Via the internet, advocates of both institutional and non-institutional strategies have gained many tools to further their efforts.  Those seeking change through legitimate means have an uncensored medium in which they can control not only their messages but their identities.  Thorough computerization and the spread of social media, the production and distribution of texts, music, and videos has become so simple and the necessary labor needed  so small, that a single individual can have an extensive web presence.    Advocates of violence can use the anonymity provided to more freely spread their messages, helping to radicalize racialist actors, while minimizing the risks involved in their activism.    Both benefit from the newer, larger audience brought by the internet, and the creation of new computer-mediated social networks.  Discussion boards such as Stormfront, used by hundreds of thousands of individuals throughout the world, create linkages and communities unbound by geography.  Racialist pod casts, YouTube videos, internet radio programs and more feed a perception of being a member of something greater than oneself.   The solidarity felt when individuals recognize their own beliefs in others’ expressions helps to mobilize and recruit individuals to the movement.

The current political climate also benefits the movement. The rise of the Tea Party, with its focus on non-white immigration, the government as enemy, and the election of a non-white president, have allowed the messages of racialists to  resonate much more with mainstream ideology.   The increasingly common framing of America and Americans (American = white) being threatened culturally, economically, and morally by non-white “illegal” immigrants, homosexuals, “socialist” liberals, Islamists,  and a Big Brother-esque Government bent on taking away guns, etc.,  has been part and parcel of racialists’ messages for years.  That prominent figures in society proudly exclaim these ideas, gives increased legitimacy to racialists, who have held and rallied around the same beliefs for decades.  Racial demographic changes and economic recessions have fed a sense of loss of status and control among some whites, making them more receptive to racialist messages.  The rise of multiple Tea Party, gun rights, and anti-immigration organizations has given racialists the ability to join “legitimate” groups, thereby gaining easier access to mainstream recruits and influence on public policy.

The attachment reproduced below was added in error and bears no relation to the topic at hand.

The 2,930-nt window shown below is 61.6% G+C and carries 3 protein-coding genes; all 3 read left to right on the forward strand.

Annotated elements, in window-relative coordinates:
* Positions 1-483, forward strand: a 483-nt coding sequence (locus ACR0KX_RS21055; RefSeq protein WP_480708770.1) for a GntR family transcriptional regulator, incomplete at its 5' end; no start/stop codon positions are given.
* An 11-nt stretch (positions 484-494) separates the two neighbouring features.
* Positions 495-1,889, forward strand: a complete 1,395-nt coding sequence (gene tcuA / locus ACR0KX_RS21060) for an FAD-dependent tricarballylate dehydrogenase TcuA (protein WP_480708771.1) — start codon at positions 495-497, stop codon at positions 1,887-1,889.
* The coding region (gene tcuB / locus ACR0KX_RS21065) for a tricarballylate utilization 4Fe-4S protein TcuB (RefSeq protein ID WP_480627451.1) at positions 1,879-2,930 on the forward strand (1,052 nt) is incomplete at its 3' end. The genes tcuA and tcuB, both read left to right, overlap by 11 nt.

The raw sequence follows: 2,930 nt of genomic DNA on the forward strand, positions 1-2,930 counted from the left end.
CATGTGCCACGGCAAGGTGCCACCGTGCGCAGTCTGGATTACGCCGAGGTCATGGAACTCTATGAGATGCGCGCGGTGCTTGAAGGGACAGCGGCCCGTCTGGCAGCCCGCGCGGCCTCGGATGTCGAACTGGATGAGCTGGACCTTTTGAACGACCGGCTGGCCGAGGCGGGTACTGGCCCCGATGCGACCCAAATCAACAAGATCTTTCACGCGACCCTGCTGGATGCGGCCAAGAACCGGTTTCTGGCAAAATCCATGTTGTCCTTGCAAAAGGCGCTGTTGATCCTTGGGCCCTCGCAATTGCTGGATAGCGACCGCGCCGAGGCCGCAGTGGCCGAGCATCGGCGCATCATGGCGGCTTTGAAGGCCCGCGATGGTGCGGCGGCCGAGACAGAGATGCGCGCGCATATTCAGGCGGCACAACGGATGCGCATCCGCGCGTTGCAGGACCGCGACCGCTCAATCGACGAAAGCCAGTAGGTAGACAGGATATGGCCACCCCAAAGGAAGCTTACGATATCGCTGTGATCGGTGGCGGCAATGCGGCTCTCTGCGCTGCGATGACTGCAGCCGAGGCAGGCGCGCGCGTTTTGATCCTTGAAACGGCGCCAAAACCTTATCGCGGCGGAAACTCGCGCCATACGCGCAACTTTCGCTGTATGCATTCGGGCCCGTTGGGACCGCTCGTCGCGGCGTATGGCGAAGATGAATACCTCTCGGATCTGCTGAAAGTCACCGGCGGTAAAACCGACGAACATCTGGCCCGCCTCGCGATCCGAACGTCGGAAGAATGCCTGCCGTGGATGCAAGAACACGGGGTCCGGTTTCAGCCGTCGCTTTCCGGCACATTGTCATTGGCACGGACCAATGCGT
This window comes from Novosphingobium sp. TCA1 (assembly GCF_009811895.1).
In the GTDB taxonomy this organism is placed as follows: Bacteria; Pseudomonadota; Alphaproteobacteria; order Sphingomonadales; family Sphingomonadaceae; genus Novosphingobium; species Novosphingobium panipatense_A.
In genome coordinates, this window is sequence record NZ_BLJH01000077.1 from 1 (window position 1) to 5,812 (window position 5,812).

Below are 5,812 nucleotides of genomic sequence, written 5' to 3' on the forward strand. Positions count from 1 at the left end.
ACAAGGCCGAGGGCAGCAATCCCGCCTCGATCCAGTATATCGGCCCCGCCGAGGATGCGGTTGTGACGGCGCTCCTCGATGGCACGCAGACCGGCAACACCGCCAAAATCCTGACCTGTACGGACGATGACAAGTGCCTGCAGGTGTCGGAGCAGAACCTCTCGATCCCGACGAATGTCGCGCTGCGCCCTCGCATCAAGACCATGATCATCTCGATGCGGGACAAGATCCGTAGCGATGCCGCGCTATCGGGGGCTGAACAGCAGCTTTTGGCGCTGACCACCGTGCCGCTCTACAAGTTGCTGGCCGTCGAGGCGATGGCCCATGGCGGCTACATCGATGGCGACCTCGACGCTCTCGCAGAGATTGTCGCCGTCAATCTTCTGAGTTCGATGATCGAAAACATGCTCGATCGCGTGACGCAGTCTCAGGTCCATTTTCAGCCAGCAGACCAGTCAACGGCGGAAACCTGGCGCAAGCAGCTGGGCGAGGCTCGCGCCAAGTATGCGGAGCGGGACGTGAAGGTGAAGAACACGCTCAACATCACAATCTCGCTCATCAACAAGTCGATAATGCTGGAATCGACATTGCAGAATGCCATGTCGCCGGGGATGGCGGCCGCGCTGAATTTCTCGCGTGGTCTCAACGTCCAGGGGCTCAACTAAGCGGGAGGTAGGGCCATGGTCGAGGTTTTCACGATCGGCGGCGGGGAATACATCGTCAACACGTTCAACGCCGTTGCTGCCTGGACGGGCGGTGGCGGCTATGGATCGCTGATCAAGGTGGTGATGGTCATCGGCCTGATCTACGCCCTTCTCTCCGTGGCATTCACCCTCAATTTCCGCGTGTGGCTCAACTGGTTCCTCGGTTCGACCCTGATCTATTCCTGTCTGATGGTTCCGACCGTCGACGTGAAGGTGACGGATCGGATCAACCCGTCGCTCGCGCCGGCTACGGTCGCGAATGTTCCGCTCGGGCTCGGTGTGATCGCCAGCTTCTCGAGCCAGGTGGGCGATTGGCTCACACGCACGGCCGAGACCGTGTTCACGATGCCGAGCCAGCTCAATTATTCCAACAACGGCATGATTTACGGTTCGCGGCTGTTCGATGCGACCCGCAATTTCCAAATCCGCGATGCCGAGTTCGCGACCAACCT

Despite the legitimacy currently granted Tea Party ideology, with America poised to become majority minority in the coming decades, if the racialists’ institutional efforts fail, I believe there will be a growing number of alienated white, primarily male Americans radicalized by movement messages to the point they feel non-institutional means are their only option.  How big of an impact these actions will have on society remains to be seen.


Sims, Patsy. 1978. The Klan. New York: Stein and Day.

Louis Beam. 1992. “Leaderless Resistance.” The Seditionist, 12: 1-7.

Miles, Robert.  1983, “’Take Off the Hood’…Scream Our Foes!” Inter-Klan Newsletter & Survival Alert: 5.

Metzger, Tom.  2003.   Laws of the Lone Wolf, accessed February 19, 2011


Filed under Essay Dialogues, Racist and Racial Justice Movements

2 responses to “The Racialist Movement: Past and Present Strategies, Opportunities, and Constraints

  1. Pingback: The Racialist Movement: Past and Present Strategies, Opportunities, and Constraints | Nonviolent Action Network